Since last October when Sun began its ‘due diligence’ on the vaccine candidate, managing director Dilip Shanghvi himself visited ICGEB to hold talks. (Central to such decisions is his adviser Altaf Lal, an American national of Indian origin who has worked at various organizations in the US and was a health attaché at the American Embassy in Delhi.)
Of course, it helped that Sun already had an alliance with ICGEB to co-develop a dengue drug. It was initiated by Ranbaxy but when Sun discovered it during its merger with Ranbaxy, it revived the deal in May. Since it is a botanical product, Sun is likely to manufacture it with assistance from a new botanical drug facility at the Indian Institute of Integrative Medicine in Jammu.
Sun recognizes that medical science is shifting from chemistry to biology. No one would disclose the size of the dengue vaccine deal but it’s fair to assume it’s gilt-edged for Sun. It is, after all, Indian intellectual property. At ICGEB, Khanna spent Rs 15 crore in external funding on his research which included grants from the Indian government and the world’s largest medical charity Wellcome Trust. (Khanna already has a dengue testing technology in the market—India’s first rapid test kit licensed to J Mitra.)
Enhancement of the attraction
“A vaccine company from Hyderabad was interested in licensing it but we found the Sun offer more attractive. You have to understand that our mandate at ICGEB is also to bring out drugs for developing countries,” says director Dinakar Salunke.
The entire linchpin of the generic business model so far was to exploit chemistry and make copycats. It was cheaper, faster and plenty of innovators’ drugs were around to copy. Not anymore; too many cooks are spoiling the party.
Let’s talk about the second whitespace – a company that makes branded generics – Eris Life Sciences.
When I first spoke with its founder Amit Bakshi four years ago, he was coy about speaking with a journalist for the first time but was pretty confident about changing the game or at least make a mark, in specialty pharma. He had said, “What ICICI did to banking—treat customers like customers, charge a few basis points higher than the public sector banks and provide quality service—Eris will do to specialty pharma.”
In 2016, Ahmedabad-based Eris has Rs 800 crore in revenue with slightly over Rs 200 crore in net profit.
And zero export income.
Eris wants to raise Rs 2000 crore in an IPO which it believes will value it at Rs 10,000 crore.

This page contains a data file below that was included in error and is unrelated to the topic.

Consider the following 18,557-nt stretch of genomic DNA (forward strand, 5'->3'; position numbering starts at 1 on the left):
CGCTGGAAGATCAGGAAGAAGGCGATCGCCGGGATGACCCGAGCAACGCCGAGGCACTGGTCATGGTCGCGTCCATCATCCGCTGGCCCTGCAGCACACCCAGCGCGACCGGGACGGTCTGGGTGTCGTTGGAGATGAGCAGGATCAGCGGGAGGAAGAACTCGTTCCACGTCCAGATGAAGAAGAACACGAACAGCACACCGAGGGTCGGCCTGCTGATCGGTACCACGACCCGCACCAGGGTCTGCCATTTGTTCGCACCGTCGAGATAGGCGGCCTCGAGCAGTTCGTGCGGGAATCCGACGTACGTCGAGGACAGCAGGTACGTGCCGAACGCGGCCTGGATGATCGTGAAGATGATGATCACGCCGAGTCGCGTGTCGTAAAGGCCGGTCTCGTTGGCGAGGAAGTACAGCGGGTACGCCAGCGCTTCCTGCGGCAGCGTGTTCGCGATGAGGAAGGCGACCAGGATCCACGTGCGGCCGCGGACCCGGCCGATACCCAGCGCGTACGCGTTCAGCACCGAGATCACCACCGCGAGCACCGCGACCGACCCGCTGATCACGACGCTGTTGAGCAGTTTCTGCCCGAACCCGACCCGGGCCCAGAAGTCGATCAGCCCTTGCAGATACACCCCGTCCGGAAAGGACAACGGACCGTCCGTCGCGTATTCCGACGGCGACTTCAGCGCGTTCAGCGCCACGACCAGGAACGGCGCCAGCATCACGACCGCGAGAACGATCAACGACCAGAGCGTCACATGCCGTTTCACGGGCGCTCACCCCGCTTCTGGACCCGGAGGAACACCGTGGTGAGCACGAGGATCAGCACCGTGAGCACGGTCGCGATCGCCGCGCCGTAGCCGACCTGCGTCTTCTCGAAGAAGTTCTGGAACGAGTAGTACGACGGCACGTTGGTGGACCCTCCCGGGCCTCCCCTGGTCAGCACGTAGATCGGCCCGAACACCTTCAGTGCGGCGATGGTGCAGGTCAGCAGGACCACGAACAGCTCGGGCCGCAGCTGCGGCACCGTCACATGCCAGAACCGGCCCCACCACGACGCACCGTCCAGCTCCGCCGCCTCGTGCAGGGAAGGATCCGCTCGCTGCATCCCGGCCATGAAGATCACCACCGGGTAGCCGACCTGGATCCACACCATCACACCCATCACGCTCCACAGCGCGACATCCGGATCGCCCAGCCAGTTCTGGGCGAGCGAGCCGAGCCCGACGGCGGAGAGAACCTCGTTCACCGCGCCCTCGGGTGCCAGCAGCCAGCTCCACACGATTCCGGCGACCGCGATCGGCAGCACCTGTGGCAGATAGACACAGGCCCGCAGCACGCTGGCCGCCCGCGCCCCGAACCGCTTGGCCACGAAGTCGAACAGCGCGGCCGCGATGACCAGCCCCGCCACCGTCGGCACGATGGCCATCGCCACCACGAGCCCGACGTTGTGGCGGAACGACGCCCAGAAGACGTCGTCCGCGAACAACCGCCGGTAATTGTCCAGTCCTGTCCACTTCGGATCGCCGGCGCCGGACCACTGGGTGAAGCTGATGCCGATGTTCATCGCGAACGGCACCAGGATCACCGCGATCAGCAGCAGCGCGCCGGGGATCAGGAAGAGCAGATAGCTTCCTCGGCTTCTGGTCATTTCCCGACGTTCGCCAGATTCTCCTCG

In its nine years of existence, Eris has looked for ‘gaps’ in doctor’s prescriptions and tried to fill it, focusing on chronic lifestyle ailments.
Now, some large Indian companies will do this too. Which is why Biocon’s Limaye is “not surprised” that big Indian pharma is adding to its field force.
Executing the plans
“India needs top class execution, more than any other market. It is all about branded generics and how well you can execute in doctor’s chambers. The market is shifting to chronic lifestyle diseases so I think there’s a lot of untapped potential,” says Limaye.
Since India is already a dog eat dog market, it can’t get any more competitive than this. Prices are rock bottom, lower than even the markets in the least developed countries. Successive governments have refused to understand the logic that capped prices do not ‘make’ health care. They continue to add drugs to the National List of Essential Medicines – it has 464 drugs today, up from 376 a year ago.
Speaking from Spain last week, Hamied, 80-year-old Cipla patriarch, still sounded sore. “If we have to invest in India, we should have defined policies. Do we have a drug policy? Or even a pricing policy. Everything is so ad-hoc,” he said. Then added, “Cipla is doing both, [investing in India and overseas].”
On Friday, in a case where Cipla had challenged the ‘ad hoc’ price control, the Supreme Court upheld the government’s stance. Price control is the new reality pharma companies have to live with, even worldwide. It’s the new on-demand thing after the license raj was the thing.
Still, there’s room to grow. “We have not reached every patient in the country, though we all know access is not a function of pricing,” says Limaye.